Nov. 21 (UPI) -- The Federal Communications Commission plans to vote on Chairman Ajit Pai's recommendation to loosen regulation on Internet service providers.
On Dec. 14, the commissioners will vote on whether to roll back regulations instituted in 2015 for companies that include AT&T, Verizon and Comcast.
Instead, the FCC, under Pai's suggestion, would return to the "light-touch, market-based framework that unleashed the digital revolution and benefited consumers here and around the world," the chairman said in a statement.
The so-called net neutrality rules prevent broadband companies from slowing down or blocking any sites or apps.
Under Pai's plan -- called the "The Restoring Internet Freedom Order" -- the federal government will "stop micromanaging the Internet."
"Instead, the FCC would simply require Internet service providers to be transparent about their practices so that consumers can buy the service plan that's best for them and entrepreneurs and other small businesses can have the technical information they need to innovate," he said.
The FCC chairman said his plan will put the Federal Trade Commission -- "the most experienced privacy cop ... back on the beat to protect consumers' online privacy.
He said the FTC will once again "police" service providers, protect consumers and promote competition like before 2015."
Pai is among three Republicans on the five-member FCC.
"In the absence of a market failure, the constitution doesn't permit the FCC to treat the information superhighway or any other institution of the press like a public utility," Fred Campbell, director of the think tank Tech Knowledge, said in a statement.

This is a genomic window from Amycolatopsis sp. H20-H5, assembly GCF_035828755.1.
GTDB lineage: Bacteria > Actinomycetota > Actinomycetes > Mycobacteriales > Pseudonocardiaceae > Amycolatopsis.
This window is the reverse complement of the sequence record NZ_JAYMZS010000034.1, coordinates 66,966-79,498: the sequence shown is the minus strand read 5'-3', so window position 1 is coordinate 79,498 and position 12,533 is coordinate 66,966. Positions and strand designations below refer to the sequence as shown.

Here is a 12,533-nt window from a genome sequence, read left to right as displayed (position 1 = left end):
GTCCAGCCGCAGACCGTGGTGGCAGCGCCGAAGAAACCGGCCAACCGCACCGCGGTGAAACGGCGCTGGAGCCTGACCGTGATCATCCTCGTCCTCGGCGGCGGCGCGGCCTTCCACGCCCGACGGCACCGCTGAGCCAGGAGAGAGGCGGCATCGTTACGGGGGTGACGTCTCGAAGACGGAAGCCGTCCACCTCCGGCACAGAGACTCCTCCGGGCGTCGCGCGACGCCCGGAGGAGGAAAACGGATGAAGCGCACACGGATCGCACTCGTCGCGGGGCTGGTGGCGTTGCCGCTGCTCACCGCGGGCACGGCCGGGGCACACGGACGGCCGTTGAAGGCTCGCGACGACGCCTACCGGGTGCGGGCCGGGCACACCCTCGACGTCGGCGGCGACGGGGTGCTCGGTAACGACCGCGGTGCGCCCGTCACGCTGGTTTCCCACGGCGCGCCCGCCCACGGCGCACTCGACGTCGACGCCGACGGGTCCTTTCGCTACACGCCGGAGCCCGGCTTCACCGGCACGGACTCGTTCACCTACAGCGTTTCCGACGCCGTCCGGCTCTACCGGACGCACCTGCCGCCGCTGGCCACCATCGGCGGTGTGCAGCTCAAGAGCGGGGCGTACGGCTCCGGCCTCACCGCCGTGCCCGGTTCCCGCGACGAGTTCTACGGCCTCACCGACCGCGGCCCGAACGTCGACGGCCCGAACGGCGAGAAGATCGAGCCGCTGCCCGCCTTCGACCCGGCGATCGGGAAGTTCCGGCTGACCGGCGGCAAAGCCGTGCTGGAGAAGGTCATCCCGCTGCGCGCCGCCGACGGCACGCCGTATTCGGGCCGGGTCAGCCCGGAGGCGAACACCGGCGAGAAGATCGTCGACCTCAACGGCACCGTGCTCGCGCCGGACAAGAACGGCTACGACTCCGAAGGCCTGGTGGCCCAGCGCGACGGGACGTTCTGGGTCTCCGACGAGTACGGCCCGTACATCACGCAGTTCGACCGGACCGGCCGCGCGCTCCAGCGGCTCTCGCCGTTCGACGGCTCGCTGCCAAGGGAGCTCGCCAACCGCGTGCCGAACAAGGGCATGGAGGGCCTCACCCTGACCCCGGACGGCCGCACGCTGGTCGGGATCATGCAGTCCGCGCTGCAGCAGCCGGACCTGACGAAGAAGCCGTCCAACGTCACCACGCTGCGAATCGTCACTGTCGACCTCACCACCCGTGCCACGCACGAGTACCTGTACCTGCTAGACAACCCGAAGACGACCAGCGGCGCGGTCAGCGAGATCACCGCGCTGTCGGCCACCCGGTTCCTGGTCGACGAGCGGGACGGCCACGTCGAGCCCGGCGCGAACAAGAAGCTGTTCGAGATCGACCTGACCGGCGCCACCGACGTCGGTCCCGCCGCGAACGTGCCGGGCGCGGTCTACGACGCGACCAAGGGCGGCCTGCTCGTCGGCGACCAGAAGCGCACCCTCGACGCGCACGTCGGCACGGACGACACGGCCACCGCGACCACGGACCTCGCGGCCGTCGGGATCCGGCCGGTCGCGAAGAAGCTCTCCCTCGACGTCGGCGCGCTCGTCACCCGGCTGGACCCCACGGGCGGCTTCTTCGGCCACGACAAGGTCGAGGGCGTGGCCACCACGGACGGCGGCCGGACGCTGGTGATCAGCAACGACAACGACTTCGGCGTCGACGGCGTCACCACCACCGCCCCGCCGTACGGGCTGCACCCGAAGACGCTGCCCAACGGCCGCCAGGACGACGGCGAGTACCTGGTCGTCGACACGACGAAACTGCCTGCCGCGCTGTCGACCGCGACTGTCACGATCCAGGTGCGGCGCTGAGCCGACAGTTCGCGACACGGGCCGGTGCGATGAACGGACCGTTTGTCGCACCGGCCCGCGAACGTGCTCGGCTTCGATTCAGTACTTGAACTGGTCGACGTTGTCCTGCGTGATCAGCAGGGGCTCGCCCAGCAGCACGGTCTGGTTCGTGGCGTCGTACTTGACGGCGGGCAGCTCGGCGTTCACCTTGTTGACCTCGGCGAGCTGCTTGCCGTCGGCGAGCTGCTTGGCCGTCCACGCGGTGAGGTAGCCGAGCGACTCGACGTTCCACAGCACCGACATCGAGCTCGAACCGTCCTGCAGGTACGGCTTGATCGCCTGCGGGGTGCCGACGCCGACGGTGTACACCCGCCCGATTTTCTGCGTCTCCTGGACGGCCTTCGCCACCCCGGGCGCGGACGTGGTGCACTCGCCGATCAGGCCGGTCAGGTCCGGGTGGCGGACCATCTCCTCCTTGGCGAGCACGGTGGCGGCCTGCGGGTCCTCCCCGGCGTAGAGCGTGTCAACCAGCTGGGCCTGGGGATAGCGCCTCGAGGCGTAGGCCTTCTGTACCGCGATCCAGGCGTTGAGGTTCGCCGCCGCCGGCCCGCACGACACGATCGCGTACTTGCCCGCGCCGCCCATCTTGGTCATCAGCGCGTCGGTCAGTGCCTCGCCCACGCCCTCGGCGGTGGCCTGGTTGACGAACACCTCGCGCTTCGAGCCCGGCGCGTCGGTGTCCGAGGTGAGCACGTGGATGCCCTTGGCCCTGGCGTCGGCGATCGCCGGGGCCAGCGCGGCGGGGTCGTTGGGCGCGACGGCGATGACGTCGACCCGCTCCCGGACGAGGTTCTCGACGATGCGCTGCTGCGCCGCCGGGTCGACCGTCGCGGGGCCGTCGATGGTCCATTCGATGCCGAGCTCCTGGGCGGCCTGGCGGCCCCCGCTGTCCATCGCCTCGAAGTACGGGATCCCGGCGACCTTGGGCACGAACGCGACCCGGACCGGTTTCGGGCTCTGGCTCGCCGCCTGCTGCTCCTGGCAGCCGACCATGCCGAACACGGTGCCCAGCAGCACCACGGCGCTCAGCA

Telecom and cable companies have said other Internet-based companies, including Google and Netflix, that collect data have an unfair advantage because are only not overseen by the FTC.
Netflix and Google as well as Etsy, Vimeo, Reddit and Amazon have opposed the changes. They have teamed up with consumer advocacy groups, including Fight for the Future, Demand Progress and the American Civil Liberties Union.
"The Internet should be competitive and open," Google said on its website. "That's how it works today and how it has always worked. It's a level playing field, where new entrants and established players can reach users on an equal footing. If Internet access providers can block some services and cut special deals that prioritize some companies' content over others, that would threaten the innovation that makes the Internet awesome."
Former Democratic FCC chairman Tom Wheeler, who drafted the 2015 net neutrality rules, told The Washington Post "if you like your cable company, you'll love what this does for the Internet.
"The job of the FCC is to represent the consumer," he said. "Tragically, this decision is only for the benefit of the largely monopoly services that deliver the Internet to the consumer."